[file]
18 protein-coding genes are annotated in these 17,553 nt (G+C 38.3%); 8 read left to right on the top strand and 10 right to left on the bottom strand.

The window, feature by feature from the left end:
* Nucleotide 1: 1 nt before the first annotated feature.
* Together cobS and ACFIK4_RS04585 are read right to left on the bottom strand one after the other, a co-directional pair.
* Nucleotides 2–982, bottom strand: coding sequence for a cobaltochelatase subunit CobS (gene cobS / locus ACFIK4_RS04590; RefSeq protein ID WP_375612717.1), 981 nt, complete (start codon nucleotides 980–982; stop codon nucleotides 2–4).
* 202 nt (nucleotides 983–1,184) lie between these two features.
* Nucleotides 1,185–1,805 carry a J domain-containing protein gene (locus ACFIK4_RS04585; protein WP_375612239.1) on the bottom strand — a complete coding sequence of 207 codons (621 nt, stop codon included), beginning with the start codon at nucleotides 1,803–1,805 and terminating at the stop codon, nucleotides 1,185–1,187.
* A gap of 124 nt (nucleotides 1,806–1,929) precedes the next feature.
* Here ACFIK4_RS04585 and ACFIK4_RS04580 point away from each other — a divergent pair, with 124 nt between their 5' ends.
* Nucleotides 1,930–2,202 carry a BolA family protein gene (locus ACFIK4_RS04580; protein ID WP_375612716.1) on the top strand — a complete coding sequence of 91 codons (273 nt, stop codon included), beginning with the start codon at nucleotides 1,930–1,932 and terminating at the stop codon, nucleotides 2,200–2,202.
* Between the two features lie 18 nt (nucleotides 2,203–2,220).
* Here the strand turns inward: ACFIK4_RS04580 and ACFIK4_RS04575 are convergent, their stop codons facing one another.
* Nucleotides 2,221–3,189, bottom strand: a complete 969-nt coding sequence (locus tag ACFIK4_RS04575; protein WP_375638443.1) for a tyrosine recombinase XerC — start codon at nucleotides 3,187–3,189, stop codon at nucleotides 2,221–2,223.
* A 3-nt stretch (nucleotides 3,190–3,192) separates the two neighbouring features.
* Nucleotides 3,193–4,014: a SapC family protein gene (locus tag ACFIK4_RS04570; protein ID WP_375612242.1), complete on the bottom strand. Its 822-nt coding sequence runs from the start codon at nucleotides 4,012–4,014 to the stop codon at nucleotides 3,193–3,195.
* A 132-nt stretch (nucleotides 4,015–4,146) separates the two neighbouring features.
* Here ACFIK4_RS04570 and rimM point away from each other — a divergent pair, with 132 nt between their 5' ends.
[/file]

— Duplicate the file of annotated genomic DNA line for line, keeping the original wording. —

18 protein-coding genes are annotated in these 17,553 nt (G+C 38.3%); 8 read left to right on the top strand and 10 right to left on the bottom strand.

The window, feature by feature from the left end:
* Nucleotide 1: 1 nt before the first annotated feature.
* Together cobS and ACFIK4_RS04585 are read right to left on the bottom strand one after the other, a co-directional pair.
* Nucleotides 2–982, bottom strand: coding sequence for a cobaltochelatase subunit CobS (gene cobS / locus ACFIK4_RS04590; RefSeq protein ID WP_375612717.1), 981 nt, complete (start codon nucleotides 980–982; stop codon nucleotides 2–4).
* 202 nt (nucleotides 983–1,184) lie between these two features.
* Nucleotides 1,185–1,805 carry a J domain-containing protein gene (locus ACFIK4_RS04585; protein WP_375612239.1) on the bottom strand — a complete coding sequence of 207 codons (621 nt, stop codon included), beginning with the start codon at nucleotides 1,803–1,805 and terminating at the stop codon, nucleotides 1,185–1,187.
* A gap of 124 nt (nucleotides 1,806–1,929) precedes the next feature.
* Here ACFIK4_RS04585 and ACFIK4_RS04580 point away from each other — a divergent pair, with 124 nt between their 5' ends.
* Nucleotides 1,930–2,202 carry a BolA family protein gene (locus ACFIK4_RS04580; protein ID WP_375612716.1) on the top strand — a complete coding sequence of 91 codons (273 nt, stop codon included), beginning with the start codon at nucleotides 1,930–1,932 and terminating at the stop codon, nucleotides 2,200–2,202.
* Between the two features lie 18 nt (nucleotides 2,203–2,220).
* Here the strand turns inward: ACFIK4_RS04580 and ACFIK4_RS04575 are convergent, their stop codons facing one another.
* Nucleotides 2,221–3,189, bottom strand: a complete 969-nt coding sequence (locus tag ACFIK4_RS04575; protein WP_375638443.1) for a tyrosine recombinase XerC — start codon at nucleotides 3,187–3,189, stop codon at nucleotides 2,221–2,223.
* A 3-nt stretch (nucleotides 3,190–3,192) separates the two neighbouring features.
* Nucleotides 3,193–4,014: a SapC family protein gene (locus tag ACFIK4_RS04570; protein ID WP_375612242.1), complete on the bottom strand. Its 822-nt coding sequence runs from the start codon at nucleotides 4,012–4,014 to the stop codon at nucleotides 3,193–3,195.
* A 132-nt stretch (nucleotides 4,015–4,146) separates the two neighbouring features.
* Here ACFIK4_RS04570 and rimM point away from each other — a divergent pair, with 132 nt between their 5' ends.